Black Friday is right around the corner, and some brands are already struggling with the demands it is placing on their social media and PR teams. These days, it should be hard to find a national brand that isn’t monitoring and responding on Twitter and Facebook. When complaints are made, we all hope these brands are responding in real time.
While it’s not a large retail brand, Raidious loves Scotty’s Brewhouse, a small restaurant chain in Indiana, which does exactly this. We have tweeted and privately messaged restaurant owner Scott Wise, and he has fixed problems while we were sitting in the restaurant, and he was in a different location.
Listening has become mission-critical because of all the tactical uses – customer service, research, product development, recruiting, human resources and all of the other things you can use it for across the enterprise, in addition to its requirement in marketing and public relations. Brand managers are able to use social media as a 24/7 focus group, using monitoring tools to keep an eye on mentions for the brand, and its competitors, as a way to keep customers happy.
Can social media really cause enterprises to change their product development? You bet. By listening, brands are able to come up with new product ideas and bring them to market faster. Or you could just do focus groups once a year. Many companies still are, but that’s because brands and marketers still aren’t used to listening. They have never had to in the past in the way they do today.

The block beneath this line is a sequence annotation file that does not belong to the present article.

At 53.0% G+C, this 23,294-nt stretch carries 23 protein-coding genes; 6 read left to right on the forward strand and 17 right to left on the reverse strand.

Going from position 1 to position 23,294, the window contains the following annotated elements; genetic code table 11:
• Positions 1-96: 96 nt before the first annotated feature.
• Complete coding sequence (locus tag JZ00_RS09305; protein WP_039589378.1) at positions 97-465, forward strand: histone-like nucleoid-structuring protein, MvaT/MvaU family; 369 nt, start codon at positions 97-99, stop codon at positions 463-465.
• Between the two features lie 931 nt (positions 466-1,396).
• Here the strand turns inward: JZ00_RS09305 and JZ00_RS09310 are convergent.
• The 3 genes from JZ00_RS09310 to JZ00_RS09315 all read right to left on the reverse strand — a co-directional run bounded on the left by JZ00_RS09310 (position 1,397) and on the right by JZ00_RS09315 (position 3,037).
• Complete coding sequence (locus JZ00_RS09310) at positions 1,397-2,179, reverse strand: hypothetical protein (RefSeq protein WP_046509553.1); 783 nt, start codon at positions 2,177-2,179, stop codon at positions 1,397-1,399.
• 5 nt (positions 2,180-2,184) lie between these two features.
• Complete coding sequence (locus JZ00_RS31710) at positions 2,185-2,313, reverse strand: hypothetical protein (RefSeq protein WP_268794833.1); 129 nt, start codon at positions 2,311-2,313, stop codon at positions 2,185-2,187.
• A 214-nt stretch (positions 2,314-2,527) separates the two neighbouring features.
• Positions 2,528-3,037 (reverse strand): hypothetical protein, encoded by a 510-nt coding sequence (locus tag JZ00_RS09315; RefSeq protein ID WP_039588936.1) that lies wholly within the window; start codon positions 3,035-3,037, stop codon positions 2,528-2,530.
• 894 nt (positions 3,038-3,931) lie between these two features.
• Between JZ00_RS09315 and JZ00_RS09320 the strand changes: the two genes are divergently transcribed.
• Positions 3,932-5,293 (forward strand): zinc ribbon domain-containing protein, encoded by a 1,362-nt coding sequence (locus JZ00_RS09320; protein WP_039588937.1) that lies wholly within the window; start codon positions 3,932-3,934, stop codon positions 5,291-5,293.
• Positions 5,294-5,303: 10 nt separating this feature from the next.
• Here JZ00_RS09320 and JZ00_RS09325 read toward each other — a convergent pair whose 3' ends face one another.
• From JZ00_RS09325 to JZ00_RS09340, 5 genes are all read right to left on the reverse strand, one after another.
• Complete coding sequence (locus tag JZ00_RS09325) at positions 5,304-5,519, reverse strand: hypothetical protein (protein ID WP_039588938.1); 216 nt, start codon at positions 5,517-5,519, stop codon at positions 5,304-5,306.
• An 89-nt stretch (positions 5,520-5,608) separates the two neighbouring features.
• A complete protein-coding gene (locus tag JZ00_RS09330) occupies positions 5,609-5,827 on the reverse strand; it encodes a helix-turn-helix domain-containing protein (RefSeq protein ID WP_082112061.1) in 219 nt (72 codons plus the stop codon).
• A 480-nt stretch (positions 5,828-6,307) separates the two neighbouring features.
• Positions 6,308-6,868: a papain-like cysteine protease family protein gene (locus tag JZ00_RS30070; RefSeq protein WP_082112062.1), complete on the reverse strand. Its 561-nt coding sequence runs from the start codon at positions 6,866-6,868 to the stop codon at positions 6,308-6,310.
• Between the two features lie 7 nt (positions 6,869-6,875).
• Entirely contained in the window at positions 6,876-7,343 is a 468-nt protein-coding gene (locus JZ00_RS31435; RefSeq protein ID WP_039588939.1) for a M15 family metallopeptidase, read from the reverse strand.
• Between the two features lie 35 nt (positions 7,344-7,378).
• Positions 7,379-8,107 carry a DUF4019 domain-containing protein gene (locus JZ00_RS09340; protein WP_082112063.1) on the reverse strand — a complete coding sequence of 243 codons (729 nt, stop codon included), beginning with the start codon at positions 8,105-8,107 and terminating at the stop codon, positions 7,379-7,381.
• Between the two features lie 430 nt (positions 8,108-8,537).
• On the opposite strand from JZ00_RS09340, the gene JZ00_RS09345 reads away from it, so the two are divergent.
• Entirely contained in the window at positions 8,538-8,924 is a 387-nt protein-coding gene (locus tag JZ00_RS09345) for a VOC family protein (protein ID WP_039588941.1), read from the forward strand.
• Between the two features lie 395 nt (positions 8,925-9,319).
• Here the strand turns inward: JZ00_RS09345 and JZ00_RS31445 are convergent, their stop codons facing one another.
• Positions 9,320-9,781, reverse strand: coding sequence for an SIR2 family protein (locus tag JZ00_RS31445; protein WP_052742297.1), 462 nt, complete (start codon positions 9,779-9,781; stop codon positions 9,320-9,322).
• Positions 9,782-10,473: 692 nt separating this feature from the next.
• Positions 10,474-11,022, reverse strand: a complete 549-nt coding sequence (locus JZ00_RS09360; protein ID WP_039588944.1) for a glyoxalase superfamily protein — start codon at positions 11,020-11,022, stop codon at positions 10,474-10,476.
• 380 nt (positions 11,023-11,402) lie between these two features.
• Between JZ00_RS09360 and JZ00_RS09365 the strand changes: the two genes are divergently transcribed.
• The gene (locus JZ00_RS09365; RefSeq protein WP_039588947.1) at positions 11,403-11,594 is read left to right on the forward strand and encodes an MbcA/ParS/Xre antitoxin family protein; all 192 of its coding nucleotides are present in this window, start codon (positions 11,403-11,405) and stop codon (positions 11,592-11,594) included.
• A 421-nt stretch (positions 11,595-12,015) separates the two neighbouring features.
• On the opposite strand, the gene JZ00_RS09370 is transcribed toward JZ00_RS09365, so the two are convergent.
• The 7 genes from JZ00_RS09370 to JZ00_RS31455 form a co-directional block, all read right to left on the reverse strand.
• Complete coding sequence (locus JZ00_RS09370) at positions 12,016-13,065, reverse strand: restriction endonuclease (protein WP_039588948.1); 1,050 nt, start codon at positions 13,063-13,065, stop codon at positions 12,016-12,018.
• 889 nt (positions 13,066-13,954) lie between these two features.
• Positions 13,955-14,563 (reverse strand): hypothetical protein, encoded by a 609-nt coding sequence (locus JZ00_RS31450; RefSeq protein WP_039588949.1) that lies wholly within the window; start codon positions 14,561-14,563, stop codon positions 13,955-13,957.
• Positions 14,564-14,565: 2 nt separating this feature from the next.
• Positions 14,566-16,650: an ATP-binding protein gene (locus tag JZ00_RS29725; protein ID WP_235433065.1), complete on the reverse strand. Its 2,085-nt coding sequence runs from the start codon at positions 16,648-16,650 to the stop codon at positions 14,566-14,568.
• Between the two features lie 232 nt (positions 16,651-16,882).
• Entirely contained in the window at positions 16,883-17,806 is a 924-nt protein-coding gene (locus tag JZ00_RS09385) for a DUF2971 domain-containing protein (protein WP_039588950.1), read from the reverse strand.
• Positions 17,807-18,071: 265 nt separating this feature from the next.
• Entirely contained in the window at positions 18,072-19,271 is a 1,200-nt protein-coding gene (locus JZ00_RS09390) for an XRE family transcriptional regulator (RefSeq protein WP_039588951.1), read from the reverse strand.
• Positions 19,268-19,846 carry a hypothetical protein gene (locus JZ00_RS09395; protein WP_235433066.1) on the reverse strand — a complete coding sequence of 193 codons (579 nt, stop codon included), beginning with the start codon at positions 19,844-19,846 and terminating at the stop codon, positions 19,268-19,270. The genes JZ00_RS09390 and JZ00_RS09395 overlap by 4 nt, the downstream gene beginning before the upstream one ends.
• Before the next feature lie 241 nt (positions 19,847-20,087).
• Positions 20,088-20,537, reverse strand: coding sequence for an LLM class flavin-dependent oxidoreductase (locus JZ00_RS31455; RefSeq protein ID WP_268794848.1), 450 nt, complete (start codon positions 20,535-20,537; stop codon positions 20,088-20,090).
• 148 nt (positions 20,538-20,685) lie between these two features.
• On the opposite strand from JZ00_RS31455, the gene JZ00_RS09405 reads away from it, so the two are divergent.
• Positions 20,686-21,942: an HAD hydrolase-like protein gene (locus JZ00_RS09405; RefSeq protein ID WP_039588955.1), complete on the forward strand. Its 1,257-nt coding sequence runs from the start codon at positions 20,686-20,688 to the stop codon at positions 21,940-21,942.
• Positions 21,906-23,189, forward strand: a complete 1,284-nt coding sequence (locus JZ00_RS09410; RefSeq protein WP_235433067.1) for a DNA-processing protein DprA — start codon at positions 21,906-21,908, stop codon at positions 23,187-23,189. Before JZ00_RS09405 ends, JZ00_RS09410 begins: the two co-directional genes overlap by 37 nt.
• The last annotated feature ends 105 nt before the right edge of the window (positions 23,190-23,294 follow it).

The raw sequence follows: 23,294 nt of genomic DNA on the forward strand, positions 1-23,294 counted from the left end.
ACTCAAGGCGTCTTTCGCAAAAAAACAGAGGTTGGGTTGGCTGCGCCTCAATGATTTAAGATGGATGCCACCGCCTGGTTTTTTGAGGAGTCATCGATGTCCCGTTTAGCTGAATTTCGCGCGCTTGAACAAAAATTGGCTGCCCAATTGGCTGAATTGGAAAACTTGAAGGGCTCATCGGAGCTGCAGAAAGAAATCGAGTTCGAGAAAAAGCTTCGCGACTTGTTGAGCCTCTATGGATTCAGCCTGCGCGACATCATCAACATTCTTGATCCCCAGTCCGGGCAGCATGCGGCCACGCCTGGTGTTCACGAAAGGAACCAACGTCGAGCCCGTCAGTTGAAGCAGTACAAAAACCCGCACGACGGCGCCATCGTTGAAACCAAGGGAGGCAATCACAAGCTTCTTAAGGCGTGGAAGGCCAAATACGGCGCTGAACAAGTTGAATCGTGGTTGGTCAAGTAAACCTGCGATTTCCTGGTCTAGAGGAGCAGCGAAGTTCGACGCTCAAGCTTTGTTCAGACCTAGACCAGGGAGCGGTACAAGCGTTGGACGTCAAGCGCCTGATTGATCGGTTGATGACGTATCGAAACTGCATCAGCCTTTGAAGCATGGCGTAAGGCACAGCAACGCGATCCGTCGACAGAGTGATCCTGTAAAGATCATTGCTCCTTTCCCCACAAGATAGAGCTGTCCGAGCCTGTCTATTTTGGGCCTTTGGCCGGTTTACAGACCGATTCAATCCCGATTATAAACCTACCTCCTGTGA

More and more brands are listening on social and responding to complaints immediately, putting out fires before they have a chance to go viral and do serious harm. No brand manager wants to get a call from a traditional media journalist asking about an international uproar over a situation he or she knew nothing about. Still, that kind of thing happens to a lot of companies because they aren’t listening, and they’re caught unaware. The thing to realize is that this is not a simple matter of going out and buying a social media monitoring tool. This shift in thinking impacts not just customer service and marketing, but also every area of the enterprise.
By now, everyone has heard of the famous “United Breaks Guitars” debacle. If you haven’t, Google it. This story is so widespread that when you start searching for “United breaks guitars” on Google, the results – 5.15 million of them – will start popping up before you even start typing the second word. This story turned into an international uproar with a music video about the issue reaching millions of views before United’s corporate executives ever heard about the problem. Yikes.
Customers are no longer used to talking and not being talked back to. You can’t just solve this problem by buying a software tool to solve the issue. You have to embrace this shift and implement the functional capabilities.
Raidious manages this type of work for some of the biggest brands in the world. Contact us today to find out more.